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iGovernment
08 May 2009
Washington, USA

A human monoclonal antibody developed by Scientists at University of Massachusetts Biologic Laboratories neutralises the Hepatitis C virus
Scientists at University of Massachusetts Biologic Laboratories (MBL) seem to have discovered the means to get patients rid of the deadly Hepatitis C virus (HCV).

A human monoclonal antibody developed by researchers at MBL has been found to neutralise the HCV and prevent infection in a pre–clinical animal model of the disease, reports IANS.

Monoclonal antibody is any of a class of antibodies produced in the lab by a single clone of cells or a cell line and consisting of identical antibody molecules.

“This antibody shows significant efficacy against the virus,” MBL Executive Director Donna Ambrosino said.

MBL scientists injected transgenic (genetically modified) mice with elements of HCV and then sought individual human antibodies produced in the mice that would recognise and bind to the HCV's outer coat, known as the glycoprotein.

Once they found human antibodies that looked promising, they evaluated in vitro (lab) the ability of those antibodies to neutralise the virus and selected an antibody for further characterisation.

This antibody, now known as MBL–HCV1, was able to bind tightly with all genotypes (group of organisms sharing a specific genetic constitution) of HCV tested from infected patient samples, researchers said.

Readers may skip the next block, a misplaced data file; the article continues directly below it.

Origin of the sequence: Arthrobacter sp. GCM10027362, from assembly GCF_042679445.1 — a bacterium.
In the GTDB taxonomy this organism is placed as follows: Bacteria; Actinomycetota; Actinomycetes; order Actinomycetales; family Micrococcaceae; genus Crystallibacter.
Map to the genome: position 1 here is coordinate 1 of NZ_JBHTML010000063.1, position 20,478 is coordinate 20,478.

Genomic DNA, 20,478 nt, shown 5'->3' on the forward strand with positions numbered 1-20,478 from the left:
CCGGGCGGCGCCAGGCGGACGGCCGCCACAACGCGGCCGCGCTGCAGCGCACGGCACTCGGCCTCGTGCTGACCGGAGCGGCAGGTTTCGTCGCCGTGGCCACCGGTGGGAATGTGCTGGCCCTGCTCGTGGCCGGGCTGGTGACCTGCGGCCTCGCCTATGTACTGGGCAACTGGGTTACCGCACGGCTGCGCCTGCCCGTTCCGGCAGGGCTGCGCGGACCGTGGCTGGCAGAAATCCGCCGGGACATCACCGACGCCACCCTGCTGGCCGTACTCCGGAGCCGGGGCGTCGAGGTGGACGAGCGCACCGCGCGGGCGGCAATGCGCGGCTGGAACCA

MBL–HCV1 was then tested off–site on three primates. In that study, one animal received no antibody, one a low dose of the new antibody, and one a higher dose.

Then all three animals were exposed to HCV. The animals with low or no antibody dosages developed HCV infections, but the animal with the higher dose was protected.

Subsequently, researchers gave the high dose to the animal that received no antibody, and in that case the HCV was cleared from that animal's system.

“These results are encouraging as a possible treatment for HCV infected patients, but more work needs to be done before we know how effective it will be in people,” Ambrosino noted.

HCV attacks the liver and can eventually lead to liver failure and for the most serious cases that do not respond to antiviral drugs, liver transplantation is the only option.

Globally, as many as 170 million people are estimated to suffer from HCV infection.

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